During our Zoom interview with Christian Selmoni — a week before the commencement of digital watch fair Watches and Wonders — the always-dapper Vacheron Constantin heritage and style director was seated next to the brand’s international PR and corporate communications director, Anne-Marie Bubanko. With industry heads required to do countless video presentations and online interviews over the past year, we asked Selmoni if he had ever found it challenging to address an audience in front of the camera. There was a pause, before Bubanko interjected teasingly, “Not at all.”
Smiling, Selmoni answered modestly, “Funnily enough, I’ve always felt quite at ease in front of the camera. I like to do it. But on top of that, I’ve always had a lot of enthusiasm for talking about Vacheron Constantin and watches. I think that helps a lot.” Here, the industry veteran shares his thoughts on his favourite subjects.
1) What is Vacheron Constantin’s key theme for the year?
The celebration of the 100th anniversary of the Historiques American 1921 is big for us this year. Aside from that, we are celebrating the theme, Classics with a Twist, which is very important for Vacheron Constantin. It’s about combining timeless design with an element of fantasy to create something unexpected and surprising. The American 1921 with its off-centre dial is a good example of this “classic with a twist” spirit, but we are also showcasing new watches in important collections such as Traditionnelle, Egerie and Les Cabinotiers.
2) The anniversary editions of the Historiques American 1921 come in white gold or platinum. However, Vacheron Constantin has also created steel versions of certain historical timepieces. How do you decide which models to offer in steel?
In the case of the Historiques Cornes des Vache 1955 chronograph, it was a wink to the history of chronographs at Vacheron Constantin. During the ‘30s, ‘40s and ‘50s, we made some of our chronographs in steel. It was not a matter of fashion, but because such watches were made for specialists in certain professions, such as scientists. So we made several of our classic chronographs in steel, and that was the inspiration behind the use of steel for the Cornes des Vache.
Another model, the Historiques Triple Calendrier 1942, is also offered in steel for a different reason. This model has its origins in 1942. During the Second World War, gold was difficult to obtain and that is why it was made in steel. We remade it in steel as a tribute to the original model.
3) What are your favourite novelties this year?
One of my favourites is the Historiques American 1921. I love the white gold model, because the white metal, paired with the light grey dial, creates a monochromatic appearance that is very stylish and modern, and gives this timepiece of vintage origin a special character.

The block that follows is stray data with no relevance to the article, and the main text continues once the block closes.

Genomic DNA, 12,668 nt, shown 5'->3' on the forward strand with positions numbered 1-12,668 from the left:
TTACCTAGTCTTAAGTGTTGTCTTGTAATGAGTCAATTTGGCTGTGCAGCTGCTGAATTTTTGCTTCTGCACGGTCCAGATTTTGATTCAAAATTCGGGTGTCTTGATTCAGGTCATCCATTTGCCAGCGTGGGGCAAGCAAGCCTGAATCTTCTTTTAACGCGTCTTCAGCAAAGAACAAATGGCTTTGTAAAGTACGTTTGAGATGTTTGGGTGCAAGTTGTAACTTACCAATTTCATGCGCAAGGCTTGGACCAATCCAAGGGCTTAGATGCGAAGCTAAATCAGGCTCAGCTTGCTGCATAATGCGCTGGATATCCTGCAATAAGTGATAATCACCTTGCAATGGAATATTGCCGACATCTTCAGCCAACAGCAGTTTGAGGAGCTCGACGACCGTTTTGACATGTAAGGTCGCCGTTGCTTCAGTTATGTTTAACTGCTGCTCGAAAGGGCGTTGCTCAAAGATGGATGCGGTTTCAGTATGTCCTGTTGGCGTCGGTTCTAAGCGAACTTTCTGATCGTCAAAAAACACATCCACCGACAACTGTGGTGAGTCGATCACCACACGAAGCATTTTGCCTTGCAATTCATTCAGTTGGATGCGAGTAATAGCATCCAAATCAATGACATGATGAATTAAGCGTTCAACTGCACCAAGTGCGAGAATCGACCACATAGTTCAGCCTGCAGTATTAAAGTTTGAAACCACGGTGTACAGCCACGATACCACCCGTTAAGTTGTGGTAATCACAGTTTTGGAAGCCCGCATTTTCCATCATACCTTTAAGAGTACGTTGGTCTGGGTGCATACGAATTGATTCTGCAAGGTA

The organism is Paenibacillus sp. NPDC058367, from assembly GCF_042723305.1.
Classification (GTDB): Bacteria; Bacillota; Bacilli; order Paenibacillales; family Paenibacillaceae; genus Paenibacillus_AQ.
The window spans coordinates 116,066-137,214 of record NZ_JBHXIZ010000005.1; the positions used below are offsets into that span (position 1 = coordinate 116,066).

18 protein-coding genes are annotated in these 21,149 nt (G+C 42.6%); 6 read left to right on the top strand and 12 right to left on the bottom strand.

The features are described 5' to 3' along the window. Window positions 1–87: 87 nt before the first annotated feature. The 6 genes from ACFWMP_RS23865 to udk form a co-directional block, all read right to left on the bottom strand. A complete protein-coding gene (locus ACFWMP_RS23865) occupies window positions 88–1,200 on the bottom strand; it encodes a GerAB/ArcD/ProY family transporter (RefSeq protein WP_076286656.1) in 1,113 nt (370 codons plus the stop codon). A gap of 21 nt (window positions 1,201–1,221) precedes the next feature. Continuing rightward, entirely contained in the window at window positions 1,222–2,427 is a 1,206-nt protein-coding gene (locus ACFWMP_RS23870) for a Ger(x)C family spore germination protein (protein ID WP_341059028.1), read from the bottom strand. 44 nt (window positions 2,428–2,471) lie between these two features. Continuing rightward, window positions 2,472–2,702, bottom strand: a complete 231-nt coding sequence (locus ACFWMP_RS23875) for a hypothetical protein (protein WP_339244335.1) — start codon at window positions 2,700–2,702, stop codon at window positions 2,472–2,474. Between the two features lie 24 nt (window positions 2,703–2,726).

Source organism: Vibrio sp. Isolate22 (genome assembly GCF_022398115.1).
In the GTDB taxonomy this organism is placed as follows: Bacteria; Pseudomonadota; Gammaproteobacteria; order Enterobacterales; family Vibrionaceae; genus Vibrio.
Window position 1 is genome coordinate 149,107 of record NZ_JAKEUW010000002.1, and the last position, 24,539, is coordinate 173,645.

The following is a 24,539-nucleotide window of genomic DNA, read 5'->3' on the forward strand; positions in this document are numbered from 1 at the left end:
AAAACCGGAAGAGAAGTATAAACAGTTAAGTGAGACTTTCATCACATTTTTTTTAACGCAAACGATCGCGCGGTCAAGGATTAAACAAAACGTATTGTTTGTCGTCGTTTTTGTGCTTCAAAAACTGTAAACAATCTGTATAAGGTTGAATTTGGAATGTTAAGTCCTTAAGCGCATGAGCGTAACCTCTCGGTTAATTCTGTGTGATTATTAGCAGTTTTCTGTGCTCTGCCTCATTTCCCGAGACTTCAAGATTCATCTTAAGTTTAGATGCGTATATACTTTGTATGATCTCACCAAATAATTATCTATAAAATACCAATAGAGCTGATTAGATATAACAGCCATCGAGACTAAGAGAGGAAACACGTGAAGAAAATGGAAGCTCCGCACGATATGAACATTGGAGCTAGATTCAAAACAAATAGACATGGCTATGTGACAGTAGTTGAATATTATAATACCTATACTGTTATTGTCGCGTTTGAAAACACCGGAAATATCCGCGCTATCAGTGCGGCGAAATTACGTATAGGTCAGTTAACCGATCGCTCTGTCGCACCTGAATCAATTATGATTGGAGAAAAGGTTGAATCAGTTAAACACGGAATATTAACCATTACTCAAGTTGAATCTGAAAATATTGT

4) The platinum version of the American 1921 is quite monochromatic as well…
Yes. But there are only 100 timepieces available and I didn’t want to take one away from that. (Laughs.)
5) How has production at the manufacture been affected by Covid-19?
During the first lockdown last year, it wasn’t possible for us to produce for several weeks. Now our watchmakers are back in the manufacture, but we have organised ourselves such that those who are not directly linked to watchmaking are working from home. We can come to the manufacture if we have a reason to do so. I work from home at least three days a week, but I come to the manufacture a couple of days a week.
There are some colleagues I haven’t seen since last February. But by doing so, we are taking the best precautions in order to prevent the transmission of Covid-19. We are adapting to the situation and protecting our watchmakers.
6) What are some of the important lessons the pandemic has taught you?
It has accelerated our digitalisation, and given us the opportunity to be more creative in this area. Digital technology has made it possible for us to get in touch easily with clients, collectors and friends of the press, and to maintain some sort of proximity, even if we are 8,000 km away from you right now. We have very much adapted to the pandemic, and have been working very hard to promote, in the best possible manner, our fine watchmaking, through our digital platforms.
7) Watches and Wonders 2021 marks the second virtual edition of the watch fair since last year. What will you be doing differently?
We are improving the level of what we are presenting online with better videos and so on. You cannot see it, but right now, I am surrounded by an impressive number of cameras and other technical equipment. We have become even more professional than we were last year. For us, it’s very important for us to improve and go beyond, because we want to be the best.